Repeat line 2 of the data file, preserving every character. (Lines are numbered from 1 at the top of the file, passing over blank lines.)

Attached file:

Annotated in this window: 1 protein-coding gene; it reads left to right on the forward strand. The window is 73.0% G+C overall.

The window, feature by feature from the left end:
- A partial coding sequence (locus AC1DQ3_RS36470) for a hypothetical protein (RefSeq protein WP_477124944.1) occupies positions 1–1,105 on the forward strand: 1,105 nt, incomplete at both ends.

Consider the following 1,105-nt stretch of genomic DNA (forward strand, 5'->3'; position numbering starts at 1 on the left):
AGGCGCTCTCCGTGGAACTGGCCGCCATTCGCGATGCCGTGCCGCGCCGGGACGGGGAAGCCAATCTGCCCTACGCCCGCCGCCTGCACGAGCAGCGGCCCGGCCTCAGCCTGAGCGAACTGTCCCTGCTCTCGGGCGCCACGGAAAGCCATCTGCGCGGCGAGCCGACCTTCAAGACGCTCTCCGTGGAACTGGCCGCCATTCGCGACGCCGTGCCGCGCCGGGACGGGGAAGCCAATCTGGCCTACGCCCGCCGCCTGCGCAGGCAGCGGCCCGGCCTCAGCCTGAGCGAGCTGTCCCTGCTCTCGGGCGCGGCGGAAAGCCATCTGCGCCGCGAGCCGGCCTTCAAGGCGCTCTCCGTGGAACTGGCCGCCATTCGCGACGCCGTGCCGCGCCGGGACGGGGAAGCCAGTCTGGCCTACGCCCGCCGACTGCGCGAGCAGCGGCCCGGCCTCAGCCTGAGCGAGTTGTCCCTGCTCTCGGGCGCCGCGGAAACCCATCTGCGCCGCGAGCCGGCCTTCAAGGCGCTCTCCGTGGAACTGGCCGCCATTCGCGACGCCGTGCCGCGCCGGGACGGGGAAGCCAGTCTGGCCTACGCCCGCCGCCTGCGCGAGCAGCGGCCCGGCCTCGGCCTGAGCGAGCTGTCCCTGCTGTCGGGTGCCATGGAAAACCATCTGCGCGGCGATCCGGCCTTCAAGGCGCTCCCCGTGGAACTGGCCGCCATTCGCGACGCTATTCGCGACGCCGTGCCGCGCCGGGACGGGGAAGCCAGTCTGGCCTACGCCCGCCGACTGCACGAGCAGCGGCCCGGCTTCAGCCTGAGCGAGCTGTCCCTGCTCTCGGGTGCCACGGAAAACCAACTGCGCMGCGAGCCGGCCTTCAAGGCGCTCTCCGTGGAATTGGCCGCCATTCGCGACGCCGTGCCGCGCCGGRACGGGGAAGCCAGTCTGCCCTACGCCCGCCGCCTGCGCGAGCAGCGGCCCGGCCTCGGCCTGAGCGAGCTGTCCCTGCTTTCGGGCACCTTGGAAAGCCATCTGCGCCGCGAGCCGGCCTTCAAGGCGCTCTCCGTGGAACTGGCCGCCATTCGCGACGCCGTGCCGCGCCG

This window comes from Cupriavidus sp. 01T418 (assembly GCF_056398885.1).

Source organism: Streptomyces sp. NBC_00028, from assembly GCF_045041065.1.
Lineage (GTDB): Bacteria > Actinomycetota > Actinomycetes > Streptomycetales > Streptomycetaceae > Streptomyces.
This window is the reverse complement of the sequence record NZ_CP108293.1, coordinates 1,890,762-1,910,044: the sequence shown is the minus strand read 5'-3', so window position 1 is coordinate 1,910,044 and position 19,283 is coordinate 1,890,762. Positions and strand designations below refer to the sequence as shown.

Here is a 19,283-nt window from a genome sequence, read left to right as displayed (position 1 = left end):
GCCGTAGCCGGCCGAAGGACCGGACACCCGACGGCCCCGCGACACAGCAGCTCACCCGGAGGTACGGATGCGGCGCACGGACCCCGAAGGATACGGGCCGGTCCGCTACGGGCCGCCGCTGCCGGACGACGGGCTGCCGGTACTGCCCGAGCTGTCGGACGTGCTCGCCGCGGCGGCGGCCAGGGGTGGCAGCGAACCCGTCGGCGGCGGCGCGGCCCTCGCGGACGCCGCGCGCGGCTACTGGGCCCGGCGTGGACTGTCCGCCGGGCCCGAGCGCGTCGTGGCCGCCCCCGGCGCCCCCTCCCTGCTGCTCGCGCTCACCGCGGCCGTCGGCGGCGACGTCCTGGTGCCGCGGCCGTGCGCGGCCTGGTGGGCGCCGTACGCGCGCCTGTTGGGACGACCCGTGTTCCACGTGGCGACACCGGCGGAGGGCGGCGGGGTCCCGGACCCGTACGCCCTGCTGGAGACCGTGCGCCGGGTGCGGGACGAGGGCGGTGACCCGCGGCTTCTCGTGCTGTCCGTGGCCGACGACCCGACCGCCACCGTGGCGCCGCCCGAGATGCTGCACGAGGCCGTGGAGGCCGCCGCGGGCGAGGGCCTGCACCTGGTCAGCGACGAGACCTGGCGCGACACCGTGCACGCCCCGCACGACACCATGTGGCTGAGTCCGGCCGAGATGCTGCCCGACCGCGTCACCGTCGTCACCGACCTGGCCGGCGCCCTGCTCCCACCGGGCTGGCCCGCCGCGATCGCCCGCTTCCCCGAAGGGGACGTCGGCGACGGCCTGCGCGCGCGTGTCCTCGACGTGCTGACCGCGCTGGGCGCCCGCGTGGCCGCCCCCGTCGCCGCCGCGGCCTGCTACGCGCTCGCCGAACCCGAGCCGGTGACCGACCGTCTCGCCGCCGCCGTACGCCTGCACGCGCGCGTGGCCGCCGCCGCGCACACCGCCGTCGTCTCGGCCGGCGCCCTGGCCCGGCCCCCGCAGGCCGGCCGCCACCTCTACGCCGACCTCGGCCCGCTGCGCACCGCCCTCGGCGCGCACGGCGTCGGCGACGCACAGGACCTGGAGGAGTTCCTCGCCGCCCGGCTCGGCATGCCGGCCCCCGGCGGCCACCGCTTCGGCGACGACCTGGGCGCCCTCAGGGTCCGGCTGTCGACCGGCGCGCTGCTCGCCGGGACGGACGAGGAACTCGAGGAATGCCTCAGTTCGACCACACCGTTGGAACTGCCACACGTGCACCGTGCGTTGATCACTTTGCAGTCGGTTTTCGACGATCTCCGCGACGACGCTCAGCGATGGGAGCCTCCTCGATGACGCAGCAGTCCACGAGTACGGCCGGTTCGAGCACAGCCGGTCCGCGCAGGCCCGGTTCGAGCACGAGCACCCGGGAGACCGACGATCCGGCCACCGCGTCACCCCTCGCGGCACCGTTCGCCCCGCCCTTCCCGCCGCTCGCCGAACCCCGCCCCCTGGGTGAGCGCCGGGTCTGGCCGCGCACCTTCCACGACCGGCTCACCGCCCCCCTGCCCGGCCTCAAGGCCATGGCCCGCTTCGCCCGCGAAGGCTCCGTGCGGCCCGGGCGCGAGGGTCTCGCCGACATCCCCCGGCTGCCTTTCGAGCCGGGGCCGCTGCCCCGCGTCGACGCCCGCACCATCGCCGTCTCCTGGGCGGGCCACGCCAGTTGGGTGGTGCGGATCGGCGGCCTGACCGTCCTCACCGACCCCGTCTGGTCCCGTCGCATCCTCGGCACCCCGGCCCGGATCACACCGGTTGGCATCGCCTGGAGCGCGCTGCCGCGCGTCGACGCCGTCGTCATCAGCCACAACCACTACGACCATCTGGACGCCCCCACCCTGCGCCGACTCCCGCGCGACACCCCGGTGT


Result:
The window, feature by feature from the left end: